National Construction Code

Non-compliant and non-conforming products

31/07/2017
Jigsaw of words associated with compliance

Much has been said about the cladding used at Grenfell Tower not complying with the standards in the United Kingdom.

This is for the appropriate British authorities to determine. However, there is an important distinction to be made between using a non-conforming product and using a product in a manner that does not comply with the requirements of the relevant codes and standards.

Relevant Terminology

In understanding this distinction in an Australian context, the following terminology is relevant:

  • Non-conforming product – a product that purports to be something it is not and is marketed or supplied with the intent to deceive those who intend using it
  • Product not fit for purpose – a product used in situations where it does not comply with the requirements of the NCC
  • Evidence of suitability – the process established in the NCC to demonstrate that a product is fit for purpose under the NCC

To illustrate these interpretations, here’s an example.

  • A building product labelled or described as being non-combustible but is combustible is a non-conforming product. 
  • A building product that is combustible, and described as such, but is used in a situation where a non-combustible product is required under the NCC, is not fit for purpose (i.e. it is a product used in a manner that does not comply with the NCC).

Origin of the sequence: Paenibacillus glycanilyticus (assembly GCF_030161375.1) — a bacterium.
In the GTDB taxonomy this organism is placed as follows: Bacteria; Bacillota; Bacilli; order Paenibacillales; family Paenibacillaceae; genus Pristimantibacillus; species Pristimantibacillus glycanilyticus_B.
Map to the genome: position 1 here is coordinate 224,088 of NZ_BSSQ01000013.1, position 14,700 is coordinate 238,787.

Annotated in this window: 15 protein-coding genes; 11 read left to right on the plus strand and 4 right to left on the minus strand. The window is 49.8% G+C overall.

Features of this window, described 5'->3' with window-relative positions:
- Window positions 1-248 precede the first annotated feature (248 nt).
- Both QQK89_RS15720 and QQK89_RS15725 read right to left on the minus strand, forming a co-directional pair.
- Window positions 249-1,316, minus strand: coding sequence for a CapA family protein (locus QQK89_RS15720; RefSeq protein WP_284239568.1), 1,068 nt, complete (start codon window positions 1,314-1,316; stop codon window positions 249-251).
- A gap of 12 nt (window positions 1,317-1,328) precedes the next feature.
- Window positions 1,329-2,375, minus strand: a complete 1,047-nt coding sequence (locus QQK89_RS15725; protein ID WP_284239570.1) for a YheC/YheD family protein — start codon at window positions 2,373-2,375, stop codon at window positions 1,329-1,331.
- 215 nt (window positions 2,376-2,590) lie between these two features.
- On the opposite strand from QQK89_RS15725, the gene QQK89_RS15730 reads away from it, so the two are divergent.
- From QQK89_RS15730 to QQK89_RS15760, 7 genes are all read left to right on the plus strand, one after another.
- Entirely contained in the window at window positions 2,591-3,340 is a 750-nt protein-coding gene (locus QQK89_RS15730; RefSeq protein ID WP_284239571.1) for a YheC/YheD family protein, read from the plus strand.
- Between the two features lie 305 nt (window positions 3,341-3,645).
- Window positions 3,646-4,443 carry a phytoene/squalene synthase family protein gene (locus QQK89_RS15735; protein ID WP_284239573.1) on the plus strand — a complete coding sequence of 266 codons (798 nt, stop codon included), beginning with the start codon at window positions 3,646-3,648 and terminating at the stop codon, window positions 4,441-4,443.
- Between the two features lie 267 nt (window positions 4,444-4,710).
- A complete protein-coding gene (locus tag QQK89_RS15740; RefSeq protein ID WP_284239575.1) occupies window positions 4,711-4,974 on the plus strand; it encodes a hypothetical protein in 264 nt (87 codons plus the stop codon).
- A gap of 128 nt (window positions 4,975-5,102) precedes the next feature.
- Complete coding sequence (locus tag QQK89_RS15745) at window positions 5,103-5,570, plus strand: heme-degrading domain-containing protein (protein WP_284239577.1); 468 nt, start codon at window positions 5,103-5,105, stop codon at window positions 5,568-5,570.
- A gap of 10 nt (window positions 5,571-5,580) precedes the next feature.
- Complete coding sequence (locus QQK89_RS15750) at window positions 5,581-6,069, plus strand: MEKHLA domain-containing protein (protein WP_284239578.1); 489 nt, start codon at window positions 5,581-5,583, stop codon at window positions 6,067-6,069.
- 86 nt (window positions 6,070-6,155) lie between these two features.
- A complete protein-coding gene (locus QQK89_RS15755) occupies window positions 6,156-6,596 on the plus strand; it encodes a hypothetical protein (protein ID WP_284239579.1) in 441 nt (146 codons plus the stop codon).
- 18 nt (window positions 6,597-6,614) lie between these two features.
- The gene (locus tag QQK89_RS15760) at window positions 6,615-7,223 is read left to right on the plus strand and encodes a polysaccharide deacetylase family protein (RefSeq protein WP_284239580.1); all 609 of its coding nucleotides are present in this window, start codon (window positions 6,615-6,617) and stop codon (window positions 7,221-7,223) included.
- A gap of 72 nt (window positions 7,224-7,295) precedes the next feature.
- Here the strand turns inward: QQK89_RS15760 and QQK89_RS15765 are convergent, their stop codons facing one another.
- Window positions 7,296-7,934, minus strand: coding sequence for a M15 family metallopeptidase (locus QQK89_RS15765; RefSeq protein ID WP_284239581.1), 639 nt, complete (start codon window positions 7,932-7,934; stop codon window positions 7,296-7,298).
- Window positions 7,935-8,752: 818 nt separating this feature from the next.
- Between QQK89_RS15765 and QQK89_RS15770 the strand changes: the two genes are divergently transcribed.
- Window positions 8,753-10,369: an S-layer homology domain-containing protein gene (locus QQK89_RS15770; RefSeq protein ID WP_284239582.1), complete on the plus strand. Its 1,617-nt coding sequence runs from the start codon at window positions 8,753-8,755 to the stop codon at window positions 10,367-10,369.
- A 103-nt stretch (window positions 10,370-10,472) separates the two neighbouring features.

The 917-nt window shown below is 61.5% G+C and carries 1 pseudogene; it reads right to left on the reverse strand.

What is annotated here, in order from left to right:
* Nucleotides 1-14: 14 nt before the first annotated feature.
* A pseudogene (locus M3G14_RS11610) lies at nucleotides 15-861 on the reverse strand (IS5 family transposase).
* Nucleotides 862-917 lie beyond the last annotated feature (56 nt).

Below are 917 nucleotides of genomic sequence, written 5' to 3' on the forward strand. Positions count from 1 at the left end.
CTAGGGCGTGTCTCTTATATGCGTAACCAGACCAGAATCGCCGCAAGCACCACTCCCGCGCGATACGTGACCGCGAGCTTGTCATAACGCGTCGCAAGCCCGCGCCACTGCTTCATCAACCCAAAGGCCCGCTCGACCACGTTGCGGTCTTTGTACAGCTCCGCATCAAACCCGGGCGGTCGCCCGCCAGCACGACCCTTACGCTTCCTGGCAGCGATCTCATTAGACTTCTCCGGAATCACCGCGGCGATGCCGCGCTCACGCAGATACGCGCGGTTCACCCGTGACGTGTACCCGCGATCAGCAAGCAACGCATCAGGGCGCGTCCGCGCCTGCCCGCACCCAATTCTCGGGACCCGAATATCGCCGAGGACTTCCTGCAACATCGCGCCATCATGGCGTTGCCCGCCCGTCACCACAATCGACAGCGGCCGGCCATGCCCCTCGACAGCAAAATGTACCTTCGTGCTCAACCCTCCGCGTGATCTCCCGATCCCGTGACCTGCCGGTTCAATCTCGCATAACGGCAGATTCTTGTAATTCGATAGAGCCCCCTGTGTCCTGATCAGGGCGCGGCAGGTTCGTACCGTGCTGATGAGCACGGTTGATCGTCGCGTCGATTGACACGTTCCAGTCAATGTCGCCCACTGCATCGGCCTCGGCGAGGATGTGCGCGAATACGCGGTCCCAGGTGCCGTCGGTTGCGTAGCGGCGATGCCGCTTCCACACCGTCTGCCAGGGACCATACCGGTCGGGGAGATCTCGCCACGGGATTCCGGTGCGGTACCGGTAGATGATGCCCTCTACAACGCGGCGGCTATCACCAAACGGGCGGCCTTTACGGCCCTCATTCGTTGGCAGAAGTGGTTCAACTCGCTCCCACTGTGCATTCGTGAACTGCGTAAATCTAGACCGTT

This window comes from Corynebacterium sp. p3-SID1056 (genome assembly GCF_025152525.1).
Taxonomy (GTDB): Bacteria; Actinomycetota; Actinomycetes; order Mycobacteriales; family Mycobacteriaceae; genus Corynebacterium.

Another way to consider what is non-conforming is that it relates exclusively to the product itself.  In other words, the product is not what it claims it is.  The non-compliant use of a product is typically associated with decisions by those in the chain of custody around how a product is used.  This could be through substitution, ignorance of the requirements or through an unintended error.

If a product is not fit for its intended use then there is potential for it to become a greater risk. In all likelihood it wouldn’t have been tested for its alternative application and will be outside the manufacturer’s specification for its intended purpose.

In this respect it is also worth noting that installing a product contrary to the manufacturer’s specifications can compromise the stated performance of a product and potentially void any warranties. This is a form of non-compliant use and may simply result from a lack of care.

When building, it is important to ensure that product substitution does not occur (i.e. where a specified product meets the requirements of the NCC is substituted with one that does not). Also, following completion and occupation of a building, it is equally important for building owners and management bodies to ensure fire safety features continue operating as intended and are not compromised.

Australian Audit Underway

Since the fire at Grenfell Towers, most, if not all, Australian jurisdictions have commenced an audit of buildings to establish if there is any non-compliant use of external wall claddings. Importantly, in order to establish that this is the case means that such claddings do not comply with the NCC and any relevant referenced Standards.

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